From my fieldnotes (Kampala, 2015).
I went to an HIV support organization on the edge of the city to meet with the research admin about my project. I went in and he came out to look over my application. I briefly told him that I would be researching “sexuality, stigma, and HIV.” He started smiling — he was slightly uncomfortable.
I continued by explaining what I wanted to do (surveys, interviews, participant observations, etc.) He asked what do you mean by “Sexuality?” — His face changed.
Then he asked if I want to research “those other genders and such?” I said “other genders, sexual orientations, etc.”
But he told me, “We don’t have very many transgender here.” He scrunched his face when he said this. He was visibly uncomfortable.
Later the Executive Director walks into the reception area carrying a laptop and bag. She says to a small child looking at the donation box “she knows the value of money” in a somewhat authoritative tone. The mother of the child did not respond.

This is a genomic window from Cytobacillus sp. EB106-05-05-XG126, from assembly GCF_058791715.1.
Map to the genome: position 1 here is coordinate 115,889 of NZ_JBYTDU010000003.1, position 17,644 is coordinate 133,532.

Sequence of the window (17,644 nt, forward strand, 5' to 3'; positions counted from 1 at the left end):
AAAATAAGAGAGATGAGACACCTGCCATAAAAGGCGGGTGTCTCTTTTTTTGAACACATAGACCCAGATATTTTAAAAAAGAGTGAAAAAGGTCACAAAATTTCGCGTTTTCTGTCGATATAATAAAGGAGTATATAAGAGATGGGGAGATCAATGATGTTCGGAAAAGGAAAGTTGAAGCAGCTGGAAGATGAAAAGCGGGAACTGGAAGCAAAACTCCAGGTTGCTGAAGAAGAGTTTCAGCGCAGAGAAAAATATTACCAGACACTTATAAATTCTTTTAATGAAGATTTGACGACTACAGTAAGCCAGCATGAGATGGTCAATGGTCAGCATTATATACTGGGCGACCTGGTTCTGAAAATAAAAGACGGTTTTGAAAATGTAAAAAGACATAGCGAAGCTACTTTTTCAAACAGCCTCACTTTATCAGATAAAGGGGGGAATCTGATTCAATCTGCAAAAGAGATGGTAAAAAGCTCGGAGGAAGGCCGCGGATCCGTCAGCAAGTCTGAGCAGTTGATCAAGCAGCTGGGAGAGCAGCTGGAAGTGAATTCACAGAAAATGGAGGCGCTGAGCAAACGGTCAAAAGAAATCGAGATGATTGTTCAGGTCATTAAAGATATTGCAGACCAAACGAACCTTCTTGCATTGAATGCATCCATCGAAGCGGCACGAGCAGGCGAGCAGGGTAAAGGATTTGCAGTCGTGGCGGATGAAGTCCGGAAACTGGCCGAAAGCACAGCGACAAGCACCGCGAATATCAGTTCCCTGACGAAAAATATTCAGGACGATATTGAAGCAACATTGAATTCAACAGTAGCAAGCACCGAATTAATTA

We went into the Executive’s office and sat at a conference table. The research admin doesn’t talk much throughout the meeting. I begin to repeat my research intentions.
I say that I am doing research on “sexuality” and their eyes widen. I continue explaining.
She then asked me, “What do you mean sexual orientation?” She smiles and pauses uncomfortably. They both laugh to themselves. “That may mean something different in your country” she said.
I asked “Oh, what does it mean in Uganda?”
The research admin looks down and the Executive asks me “you do know about our homosexuality act don’t you?” She adds “Its a sensitive topic” and “You don’t just go around saying it because some people wont work with you if you say that.”